Originally posted by jaywill
John's gospel says that the ones who received Him (the Son) were given authority to become children of God:
[b]"But as many as received Him, to them He gave the authority to become children of God, to those who believe into His name." (John 1:12)
Immediately after this sentence He draws up distinctions qualifying just how this new birth has c ...[text shortened]... ated man.
It is of the Father alone upon those who received His Son.[/b]
I’m not sure that anything I say here is in contradiction to what you’ve written, but perhaps adds what (at least from the perspective of Orthodox—capital “O”—Christianity) might be seen as necessary nuance.
(1) From the Orthodox perspective, the fall (however one interprets that) did not affect humanity’s—and every person’s—being in the image of God. The image is unimpaired. What is impaired is the ability to realize that image in terms of the “likeness.”
(2) In John 1:3 (and following verses) the word often translated as “came into being” is egeneto
, from ginomai
. It is the same word translated elsewhere as “beget”, and is not the same as the words normally translated as “create” or “make” or “form.” It suggests a more intimate relationship between the logos tou theou
and all the things that have “come into being” by means of
) the Logos.
We likely have some other areas where we would disagree, but, again I’m not sure these points contradict what you are trying to say. The main area of disagreement might be what I tend to see (correctly or incorrectly) as the exclusivity of God’s saving/transforming activity for those who perform some “work of the head” (or work of the will) in terms of believing rightly in your articulation. I do not see the need to “think right” (or “will right” ) in order to receive saving/transforming grace as any less a work than “behaving right” in order to receive same.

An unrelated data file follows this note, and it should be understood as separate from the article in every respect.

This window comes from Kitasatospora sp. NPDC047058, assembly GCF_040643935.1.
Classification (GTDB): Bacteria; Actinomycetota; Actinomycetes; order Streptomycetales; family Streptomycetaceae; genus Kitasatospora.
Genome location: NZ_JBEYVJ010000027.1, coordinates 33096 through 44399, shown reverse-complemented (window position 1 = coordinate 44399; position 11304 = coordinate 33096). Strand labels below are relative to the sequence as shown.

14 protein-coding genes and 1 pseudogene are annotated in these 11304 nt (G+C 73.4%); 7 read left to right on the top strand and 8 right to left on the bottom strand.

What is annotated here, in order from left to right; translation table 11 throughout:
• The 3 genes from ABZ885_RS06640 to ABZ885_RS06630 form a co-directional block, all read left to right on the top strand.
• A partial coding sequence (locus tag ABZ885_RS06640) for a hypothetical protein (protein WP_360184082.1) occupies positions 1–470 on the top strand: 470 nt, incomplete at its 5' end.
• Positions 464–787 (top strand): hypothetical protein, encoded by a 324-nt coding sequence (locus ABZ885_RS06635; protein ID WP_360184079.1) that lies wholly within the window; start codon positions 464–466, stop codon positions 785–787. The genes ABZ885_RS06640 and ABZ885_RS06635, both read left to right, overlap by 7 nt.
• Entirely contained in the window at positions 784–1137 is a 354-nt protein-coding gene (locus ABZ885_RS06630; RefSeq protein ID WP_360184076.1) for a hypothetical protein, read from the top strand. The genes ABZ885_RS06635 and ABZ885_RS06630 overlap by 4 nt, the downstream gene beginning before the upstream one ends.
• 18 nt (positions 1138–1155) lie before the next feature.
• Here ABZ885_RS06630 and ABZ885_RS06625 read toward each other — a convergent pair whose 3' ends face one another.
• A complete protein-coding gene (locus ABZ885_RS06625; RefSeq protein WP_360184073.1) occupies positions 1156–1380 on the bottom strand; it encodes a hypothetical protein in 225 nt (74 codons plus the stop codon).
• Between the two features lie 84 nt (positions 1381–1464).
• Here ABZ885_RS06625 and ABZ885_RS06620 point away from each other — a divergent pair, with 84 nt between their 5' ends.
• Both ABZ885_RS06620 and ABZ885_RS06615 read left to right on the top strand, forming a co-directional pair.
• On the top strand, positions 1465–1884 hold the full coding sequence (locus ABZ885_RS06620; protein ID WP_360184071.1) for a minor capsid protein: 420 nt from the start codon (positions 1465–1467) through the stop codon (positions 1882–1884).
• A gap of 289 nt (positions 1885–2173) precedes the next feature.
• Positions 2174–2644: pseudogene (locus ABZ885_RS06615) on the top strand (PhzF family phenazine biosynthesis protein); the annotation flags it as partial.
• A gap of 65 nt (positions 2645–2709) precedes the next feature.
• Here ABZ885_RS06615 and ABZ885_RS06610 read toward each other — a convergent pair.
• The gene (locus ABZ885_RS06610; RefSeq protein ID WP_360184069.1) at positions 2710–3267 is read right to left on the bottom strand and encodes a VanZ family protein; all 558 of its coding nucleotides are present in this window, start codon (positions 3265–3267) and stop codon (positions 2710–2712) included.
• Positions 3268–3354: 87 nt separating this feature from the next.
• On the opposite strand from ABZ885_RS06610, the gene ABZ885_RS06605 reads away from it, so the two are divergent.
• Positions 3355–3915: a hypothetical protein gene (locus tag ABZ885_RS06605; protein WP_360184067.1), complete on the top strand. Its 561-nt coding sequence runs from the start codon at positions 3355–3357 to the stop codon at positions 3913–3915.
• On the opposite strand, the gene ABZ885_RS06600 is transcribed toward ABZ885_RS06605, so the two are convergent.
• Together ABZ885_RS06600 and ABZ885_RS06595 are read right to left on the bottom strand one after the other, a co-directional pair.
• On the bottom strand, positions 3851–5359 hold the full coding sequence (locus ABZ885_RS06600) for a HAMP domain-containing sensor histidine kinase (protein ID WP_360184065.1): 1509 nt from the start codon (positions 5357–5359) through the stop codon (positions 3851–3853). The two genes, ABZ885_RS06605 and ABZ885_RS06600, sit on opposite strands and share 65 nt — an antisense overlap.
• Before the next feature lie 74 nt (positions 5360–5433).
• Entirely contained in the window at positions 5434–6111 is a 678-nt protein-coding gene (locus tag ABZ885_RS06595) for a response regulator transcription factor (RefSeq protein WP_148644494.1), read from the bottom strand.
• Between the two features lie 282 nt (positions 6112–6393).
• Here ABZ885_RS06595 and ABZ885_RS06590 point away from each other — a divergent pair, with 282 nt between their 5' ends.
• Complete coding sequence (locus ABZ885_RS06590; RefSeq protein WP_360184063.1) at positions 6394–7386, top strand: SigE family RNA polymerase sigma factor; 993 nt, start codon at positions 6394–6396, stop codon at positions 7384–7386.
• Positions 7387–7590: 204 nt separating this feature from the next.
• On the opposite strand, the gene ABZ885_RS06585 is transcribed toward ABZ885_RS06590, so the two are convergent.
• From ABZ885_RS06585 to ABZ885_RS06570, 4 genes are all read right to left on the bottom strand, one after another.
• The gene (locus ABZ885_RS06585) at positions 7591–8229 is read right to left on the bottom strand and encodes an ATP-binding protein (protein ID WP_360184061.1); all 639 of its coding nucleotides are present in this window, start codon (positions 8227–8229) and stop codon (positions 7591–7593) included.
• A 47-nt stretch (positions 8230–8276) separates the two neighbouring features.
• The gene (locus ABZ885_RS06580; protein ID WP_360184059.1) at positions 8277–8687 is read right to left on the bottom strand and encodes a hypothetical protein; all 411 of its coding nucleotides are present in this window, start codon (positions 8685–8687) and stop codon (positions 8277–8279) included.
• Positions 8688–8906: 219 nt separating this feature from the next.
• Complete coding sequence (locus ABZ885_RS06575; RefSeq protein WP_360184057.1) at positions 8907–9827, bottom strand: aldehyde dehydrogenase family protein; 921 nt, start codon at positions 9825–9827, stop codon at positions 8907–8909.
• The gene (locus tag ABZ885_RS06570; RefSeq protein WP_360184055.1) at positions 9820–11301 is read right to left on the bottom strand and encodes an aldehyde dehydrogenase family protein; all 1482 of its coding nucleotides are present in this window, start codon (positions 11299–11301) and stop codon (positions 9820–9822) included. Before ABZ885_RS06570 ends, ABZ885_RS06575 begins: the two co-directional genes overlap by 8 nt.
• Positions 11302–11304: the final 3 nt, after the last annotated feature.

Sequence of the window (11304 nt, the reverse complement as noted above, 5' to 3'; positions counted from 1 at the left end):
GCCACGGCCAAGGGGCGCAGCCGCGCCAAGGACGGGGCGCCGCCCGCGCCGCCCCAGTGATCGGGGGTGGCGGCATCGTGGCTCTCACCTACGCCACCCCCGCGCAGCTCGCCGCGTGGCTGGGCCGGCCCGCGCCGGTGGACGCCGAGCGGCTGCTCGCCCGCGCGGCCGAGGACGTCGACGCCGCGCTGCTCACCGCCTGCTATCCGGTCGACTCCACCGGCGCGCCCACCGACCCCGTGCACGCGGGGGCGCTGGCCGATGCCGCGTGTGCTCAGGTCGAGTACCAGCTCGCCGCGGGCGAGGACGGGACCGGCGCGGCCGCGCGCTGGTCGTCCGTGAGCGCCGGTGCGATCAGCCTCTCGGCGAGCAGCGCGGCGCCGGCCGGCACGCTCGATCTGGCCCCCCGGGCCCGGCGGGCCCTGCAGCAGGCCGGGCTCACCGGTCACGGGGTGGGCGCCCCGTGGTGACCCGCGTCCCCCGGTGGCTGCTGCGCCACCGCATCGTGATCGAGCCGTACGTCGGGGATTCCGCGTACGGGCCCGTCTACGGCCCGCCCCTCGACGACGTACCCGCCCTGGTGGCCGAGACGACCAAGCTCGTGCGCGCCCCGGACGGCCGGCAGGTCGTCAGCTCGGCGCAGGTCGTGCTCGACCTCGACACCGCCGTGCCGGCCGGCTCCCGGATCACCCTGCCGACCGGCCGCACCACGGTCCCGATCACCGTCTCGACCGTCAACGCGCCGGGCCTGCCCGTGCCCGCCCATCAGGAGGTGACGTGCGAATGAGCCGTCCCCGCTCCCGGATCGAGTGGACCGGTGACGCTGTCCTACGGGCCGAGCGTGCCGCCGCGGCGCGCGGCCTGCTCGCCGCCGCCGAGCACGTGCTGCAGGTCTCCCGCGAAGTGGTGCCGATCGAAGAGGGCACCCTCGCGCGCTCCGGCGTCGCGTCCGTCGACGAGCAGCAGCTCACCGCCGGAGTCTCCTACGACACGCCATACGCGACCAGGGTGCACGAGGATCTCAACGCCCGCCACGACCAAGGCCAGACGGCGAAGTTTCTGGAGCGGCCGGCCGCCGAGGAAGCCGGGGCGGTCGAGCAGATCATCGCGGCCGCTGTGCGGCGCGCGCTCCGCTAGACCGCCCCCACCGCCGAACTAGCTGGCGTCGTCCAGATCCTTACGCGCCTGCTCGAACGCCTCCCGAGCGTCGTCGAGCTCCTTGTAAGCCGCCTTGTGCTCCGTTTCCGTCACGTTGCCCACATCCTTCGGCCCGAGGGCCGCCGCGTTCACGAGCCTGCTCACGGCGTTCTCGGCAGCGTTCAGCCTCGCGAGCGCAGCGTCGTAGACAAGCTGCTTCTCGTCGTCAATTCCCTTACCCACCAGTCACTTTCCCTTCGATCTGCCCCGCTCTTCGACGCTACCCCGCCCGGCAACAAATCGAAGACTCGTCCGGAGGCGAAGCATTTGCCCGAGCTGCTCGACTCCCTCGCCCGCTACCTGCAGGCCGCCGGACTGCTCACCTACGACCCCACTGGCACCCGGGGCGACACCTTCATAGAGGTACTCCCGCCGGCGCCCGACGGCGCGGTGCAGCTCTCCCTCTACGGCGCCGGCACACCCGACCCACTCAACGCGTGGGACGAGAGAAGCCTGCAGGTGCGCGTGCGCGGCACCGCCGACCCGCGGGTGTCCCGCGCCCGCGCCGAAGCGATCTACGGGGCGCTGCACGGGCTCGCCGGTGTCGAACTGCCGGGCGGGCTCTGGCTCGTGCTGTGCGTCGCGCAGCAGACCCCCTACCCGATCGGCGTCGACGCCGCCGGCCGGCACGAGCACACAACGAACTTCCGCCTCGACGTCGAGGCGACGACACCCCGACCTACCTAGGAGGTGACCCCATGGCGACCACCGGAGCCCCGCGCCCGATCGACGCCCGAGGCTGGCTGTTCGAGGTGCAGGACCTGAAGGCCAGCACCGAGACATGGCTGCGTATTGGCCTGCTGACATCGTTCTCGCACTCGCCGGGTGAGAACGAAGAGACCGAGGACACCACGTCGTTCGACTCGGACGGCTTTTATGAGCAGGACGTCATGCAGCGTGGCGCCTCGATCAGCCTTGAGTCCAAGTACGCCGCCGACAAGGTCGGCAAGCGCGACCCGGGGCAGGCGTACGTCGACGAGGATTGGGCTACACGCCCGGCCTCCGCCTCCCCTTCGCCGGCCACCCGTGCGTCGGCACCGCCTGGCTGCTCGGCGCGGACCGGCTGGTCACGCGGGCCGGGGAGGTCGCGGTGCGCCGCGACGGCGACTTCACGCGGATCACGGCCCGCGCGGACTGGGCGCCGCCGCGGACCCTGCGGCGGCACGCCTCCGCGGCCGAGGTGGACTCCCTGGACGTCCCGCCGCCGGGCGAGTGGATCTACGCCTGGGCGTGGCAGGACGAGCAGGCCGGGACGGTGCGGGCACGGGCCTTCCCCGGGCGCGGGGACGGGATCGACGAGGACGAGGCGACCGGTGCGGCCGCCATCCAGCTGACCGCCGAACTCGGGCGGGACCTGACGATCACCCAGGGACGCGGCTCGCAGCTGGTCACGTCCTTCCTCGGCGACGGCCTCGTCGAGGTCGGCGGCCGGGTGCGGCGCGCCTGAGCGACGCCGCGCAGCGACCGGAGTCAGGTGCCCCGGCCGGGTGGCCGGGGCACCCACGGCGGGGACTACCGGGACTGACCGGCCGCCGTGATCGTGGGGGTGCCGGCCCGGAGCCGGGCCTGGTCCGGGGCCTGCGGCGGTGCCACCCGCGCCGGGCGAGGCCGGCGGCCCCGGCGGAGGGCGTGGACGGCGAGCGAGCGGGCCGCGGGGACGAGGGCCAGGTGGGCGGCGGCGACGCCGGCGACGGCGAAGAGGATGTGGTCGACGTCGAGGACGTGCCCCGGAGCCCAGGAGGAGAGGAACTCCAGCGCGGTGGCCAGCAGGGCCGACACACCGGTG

In the whole soteriological schema (whether one hews to a juridical model or a healing model), there are only three options:
(a) God saves everyone (ultimately, whether or not our physical death is a bar to God’s salvific action);
(b) God is unable to save everyone; or
(c) God does not intend to save everyone.
Under (b), God’s ability is limited by either human response or the work of the Satan (or both). Under (c), generally there are simply those who (given God’s omniscience) are predestined to salvation and those who are predestined to condemnation (Calvinist double-predestination)—or else (c) as well depends on human response, whether such response is seen as work of the head, the emotions, the will, or behavior.
All three views have been justified, since the earliest days (except perhaps for (c) ), by appeal to scripture, and different hermeneutical approaches. I am not questioning your ability to exegete strongly and cogently for your position; but you at least have to recognize the implications of choosing one of those three (and I don’t mean to suggest that you don’t).
Note: With regard to your first sentence, I think that the theology of the early church would affirm that Jesus is the Son, but not that the Son is strictly Jesus; rather, it is a term used to designate the relationship of the Logos to the Father in trinitarian symbology.